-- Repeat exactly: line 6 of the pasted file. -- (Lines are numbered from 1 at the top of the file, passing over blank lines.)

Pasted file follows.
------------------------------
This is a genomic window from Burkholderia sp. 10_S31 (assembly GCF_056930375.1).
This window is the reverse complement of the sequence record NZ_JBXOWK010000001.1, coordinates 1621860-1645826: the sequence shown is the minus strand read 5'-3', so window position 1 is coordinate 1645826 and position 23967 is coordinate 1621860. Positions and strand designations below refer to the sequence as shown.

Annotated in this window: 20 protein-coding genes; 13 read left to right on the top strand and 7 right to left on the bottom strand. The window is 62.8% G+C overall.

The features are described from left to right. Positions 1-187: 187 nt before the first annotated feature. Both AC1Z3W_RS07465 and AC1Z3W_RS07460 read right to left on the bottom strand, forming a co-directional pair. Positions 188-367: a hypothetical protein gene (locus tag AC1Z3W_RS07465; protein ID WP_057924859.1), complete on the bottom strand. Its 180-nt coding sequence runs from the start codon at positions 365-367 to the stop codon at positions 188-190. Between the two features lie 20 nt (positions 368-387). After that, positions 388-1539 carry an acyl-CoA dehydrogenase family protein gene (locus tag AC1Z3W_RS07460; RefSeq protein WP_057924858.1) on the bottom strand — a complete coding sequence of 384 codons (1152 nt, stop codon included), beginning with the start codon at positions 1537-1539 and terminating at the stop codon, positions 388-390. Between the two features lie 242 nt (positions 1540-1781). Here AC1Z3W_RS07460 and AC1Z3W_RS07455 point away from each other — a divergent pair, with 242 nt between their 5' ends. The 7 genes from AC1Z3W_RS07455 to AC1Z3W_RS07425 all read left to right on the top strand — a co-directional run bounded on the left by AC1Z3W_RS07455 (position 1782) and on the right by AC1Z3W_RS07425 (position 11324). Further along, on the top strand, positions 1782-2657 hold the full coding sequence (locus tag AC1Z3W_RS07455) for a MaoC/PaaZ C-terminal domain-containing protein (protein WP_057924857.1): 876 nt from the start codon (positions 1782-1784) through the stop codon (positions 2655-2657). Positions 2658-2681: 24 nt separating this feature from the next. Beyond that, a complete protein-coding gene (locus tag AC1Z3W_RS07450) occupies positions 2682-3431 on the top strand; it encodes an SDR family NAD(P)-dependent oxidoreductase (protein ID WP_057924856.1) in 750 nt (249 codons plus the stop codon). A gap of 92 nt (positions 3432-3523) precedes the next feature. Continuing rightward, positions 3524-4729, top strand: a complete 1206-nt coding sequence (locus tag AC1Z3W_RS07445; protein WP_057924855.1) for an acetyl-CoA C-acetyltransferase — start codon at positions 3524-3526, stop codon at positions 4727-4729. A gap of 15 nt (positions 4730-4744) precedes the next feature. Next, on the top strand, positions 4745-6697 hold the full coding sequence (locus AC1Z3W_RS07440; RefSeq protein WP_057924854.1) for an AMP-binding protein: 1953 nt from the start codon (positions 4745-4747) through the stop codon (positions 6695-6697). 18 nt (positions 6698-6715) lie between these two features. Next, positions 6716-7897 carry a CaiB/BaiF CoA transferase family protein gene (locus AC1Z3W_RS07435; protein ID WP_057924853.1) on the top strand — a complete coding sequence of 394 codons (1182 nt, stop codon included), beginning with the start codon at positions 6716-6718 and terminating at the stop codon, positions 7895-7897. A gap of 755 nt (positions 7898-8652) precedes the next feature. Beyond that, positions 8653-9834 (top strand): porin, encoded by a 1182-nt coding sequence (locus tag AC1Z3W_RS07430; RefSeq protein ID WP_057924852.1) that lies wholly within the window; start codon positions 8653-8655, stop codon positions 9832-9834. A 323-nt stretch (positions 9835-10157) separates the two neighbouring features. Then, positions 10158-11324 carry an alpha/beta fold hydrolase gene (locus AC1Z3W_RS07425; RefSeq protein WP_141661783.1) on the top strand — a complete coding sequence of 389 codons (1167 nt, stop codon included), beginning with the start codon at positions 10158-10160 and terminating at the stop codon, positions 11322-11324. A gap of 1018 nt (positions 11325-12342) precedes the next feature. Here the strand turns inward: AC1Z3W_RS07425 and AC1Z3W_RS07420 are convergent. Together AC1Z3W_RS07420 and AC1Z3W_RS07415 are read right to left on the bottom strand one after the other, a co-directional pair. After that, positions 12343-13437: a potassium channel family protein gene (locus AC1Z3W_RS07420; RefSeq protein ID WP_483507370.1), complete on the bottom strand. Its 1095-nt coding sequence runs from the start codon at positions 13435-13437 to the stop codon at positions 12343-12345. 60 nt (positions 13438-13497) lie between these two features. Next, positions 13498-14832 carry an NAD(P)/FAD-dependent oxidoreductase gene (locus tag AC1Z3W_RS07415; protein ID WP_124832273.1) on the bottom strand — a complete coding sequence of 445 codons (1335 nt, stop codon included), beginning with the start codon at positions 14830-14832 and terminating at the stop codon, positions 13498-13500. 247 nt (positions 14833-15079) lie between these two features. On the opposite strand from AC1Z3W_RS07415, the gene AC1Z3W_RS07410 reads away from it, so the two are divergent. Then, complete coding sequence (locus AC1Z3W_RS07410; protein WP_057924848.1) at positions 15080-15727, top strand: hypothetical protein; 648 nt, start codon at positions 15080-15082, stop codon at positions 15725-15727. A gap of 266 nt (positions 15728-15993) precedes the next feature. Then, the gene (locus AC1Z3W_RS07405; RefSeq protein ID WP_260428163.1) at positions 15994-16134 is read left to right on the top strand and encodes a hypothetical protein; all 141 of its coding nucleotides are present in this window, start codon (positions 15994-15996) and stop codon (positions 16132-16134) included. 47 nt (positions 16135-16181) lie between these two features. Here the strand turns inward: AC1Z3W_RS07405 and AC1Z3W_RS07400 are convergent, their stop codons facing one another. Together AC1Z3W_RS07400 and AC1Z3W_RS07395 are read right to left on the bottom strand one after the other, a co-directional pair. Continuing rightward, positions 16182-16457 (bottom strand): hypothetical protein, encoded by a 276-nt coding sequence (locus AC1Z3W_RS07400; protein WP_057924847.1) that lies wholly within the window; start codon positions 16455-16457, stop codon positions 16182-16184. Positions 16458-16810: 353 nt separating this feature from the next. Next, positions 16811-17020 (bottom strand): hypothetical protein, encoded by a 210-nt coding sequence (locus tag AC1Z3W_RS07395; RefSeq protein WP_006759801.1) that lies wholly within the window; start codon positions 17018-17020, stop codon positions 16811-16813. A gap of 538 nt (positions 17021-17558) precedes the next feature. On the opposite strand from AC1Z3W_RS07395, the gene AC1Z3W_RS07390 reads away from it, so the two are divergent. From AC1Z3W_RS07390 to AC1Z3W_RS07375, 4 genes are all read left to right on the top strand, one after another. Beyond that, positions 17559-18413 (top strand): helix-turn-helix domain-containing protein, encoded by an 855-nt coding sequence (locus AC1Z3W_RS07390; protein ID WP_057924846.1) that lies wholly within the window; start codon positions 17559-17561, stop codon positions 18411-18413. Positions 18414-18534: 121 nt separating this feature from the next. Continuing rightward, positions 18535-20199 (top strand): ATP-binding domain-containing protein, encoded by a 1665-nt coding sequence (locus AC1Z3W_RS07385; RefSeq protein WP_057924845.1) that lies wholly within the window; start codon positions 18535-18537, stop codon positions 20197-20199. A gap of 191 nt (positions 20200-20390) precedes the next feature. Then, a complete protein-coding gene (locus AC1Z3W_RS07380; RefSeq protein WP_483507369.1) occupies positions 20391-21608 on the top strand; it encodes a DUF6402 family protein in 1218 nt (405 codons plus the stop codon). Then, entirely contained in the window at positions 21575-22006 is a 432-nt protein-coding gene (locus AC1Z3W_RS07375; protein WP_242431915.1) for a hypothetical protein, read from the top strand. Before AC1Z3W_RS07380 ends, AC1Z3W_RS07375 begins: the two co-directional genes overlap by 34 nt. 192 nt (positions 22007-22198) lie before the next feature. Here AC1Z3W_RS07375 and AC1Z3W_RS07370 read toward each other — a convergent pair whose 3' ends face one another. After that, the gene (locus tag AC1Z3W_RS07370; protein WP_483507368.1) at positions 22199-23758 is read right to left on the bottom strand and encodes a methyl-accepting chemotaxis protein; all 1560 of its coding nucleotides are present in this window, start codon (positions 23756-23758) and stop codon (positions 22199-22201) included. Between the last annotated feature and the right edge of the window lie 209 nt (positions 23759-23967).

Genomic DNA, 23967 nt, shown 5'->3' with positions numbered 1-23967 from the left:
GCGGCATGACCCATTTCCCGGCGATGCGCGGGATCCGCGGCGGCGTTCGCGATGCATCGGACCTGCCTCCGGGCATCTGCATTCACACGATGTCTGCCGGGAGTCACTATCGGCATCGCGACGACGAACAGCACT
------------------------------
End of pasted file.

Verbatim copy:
GCGGCATGACCCATTTCCCGGCGATGCGCGGGATCCGCGGCGGCGTTCGCGATGCATCGGACCTGCCTCCGGGCATCTGCATTCACACGATGTCTGCCGGGAGTCACTATCGGCATCGCGACGACGAACAGCACT